4 Steps to Teaching Transitional Phrases with Pumpkin Jack
They add a touch of class and voice to their writing, and really help you experience their unique perspective.
LOL! No, they don’t.
Students who use these tired transitional phrases tend to write in a simplistic manner. Authentic transition use can take a moderate piece of writing and turn it into a very strong one.
This blog hop is pretty exciting. As you click through each post, collect the “mystery word.” You can record them on this sheet. Then, enter the rafflecopter to win every book! You’ll also collect a great freebie to use with a mentor text for teaching a reading or writing skill or strategy!
To use a mentor text as a model, this is the procedure I follow:
Step 1: Notice It! Read aloud a great mentor book that demonstrates the craft you want to try with students. Pumpkin Jack does a great job of using transitional phrases naturally. As you read, mark the phrases with post-its, thinking about how they convey the passing of time.
Step 2: Name it! Name the strategy and introduce it explicitly. When you name it, make sure to discuss with students how the craft adds something purposeful to the author’s writing.
In Pumpkin Jack, you can discuss the following points:
- Transitional phrases are used to show the passing of time.
- They all sound different.
- Some show a short time has passed; some show a long time has passed.
- They are written in different places in a sentence and in a paragraph.
This would also be a good time to chart the transitional phrases by purpose, like in the anchor chart below.
Step 4: Students try it! Have students try to use the craft in their writing. It might be easier to have them revise a piece of writing in a piece they’ve already written to use the craft.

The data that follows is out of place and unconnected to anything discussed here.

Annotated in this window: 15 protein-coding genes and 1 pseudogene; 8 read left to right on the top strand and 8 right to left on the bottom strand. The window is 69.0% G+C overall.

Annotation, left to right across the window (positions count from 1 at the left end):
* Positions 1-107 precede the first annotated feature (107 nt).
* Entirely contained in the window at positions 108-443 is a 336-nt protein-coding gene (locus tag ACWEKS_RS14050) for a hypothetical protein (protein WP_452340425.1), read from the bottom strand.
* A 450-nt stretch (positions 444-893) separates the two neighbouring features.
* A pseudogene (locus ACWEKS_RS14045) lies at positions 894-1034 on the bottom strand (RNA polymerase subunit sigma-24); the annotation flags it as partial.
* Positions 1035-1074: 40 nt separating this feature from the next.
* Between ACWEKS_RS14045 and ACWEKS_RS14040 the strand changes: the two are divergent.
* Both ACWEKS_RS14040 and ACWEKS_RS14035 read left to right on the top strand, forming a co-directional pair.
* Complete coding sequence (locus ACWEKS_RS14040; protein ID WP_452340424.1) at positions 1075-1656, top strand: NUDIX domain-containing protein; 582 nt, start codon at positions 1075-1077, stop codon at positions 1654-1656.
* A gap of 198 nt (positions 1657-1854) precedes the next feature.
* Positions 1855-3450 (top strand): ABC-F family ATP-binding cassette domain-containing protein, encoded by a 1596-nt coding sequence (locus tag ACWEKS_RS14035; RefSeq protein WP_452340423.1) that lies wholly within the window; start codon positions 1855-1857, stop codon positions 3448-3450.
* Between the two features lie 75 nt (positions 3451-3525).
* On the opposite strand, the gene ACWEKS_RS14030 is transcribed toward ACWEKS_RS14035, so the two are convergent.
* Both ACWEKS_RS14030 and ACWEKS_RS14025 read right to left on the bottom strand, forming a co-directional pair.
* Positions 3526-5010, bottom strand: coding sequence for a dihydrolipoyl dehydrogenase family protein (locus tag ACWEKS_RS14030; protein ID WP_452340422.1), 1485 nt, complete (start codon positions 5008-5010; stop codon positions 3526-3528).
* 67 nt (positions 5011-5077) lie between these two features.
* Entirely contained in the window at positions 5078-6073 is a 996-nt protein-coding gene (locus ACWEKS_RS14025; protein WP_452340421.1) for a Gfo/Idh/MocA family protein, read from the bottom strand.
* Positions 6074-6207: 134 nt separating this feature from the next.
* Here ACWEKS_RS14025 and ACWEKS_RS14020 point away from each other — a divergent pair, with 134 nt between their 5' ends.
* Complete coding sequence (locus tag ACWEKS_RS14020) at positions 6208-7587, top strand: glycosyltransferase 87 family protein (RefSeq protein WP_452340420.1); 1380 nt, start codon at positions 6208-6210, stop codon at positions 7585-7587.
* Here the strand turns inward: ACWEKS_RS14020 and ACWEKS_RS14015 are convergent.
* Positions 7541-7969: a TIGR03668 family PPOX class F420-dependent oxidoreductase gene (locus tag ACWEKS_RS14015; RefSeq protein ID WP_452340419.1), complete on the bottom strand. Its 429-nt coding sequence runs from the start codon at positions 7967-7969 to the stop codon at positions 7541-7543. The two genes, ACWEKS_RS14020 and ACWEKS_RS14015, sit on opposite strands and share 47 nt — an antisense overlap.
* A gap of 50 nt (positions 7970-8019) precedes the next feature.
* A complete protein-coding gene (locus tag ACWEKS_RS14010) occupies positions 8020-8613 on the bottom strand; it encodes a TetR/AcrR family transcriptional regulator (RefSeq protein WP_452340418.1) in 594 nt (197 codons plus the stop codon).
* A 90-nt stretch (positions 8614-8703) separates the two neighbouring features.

For transitional phrases, have students read their pieces to find where time has passed. Add in a transitional phrase that moves the piece from one time to the next. Refer back to your anchor chart of the transitions from Pumpkin Jack.
For a fun activity to do to help you “Notice It, Name It, and Try It,” check out my new freebie on TPT for Teaching Transitions with Pumpkin Jack! It includes lesson ideas and tools for teaching students to use transitional phrases appropriately in their narratives. There’s even a story for you to model revising with transitional phrases!
Thank you so much! Great ideas
Excellent lesson! I love how you walked through it all. I especially love the chart with the steps. Thanks for joining in, and I appreciate the freebie!
This is great! Thanks for all the details in how you take students through this. Having taught first and second, there's a whole lot of first, then, after…but they really will go beyond that if it is modeled for them and available on anchor charts.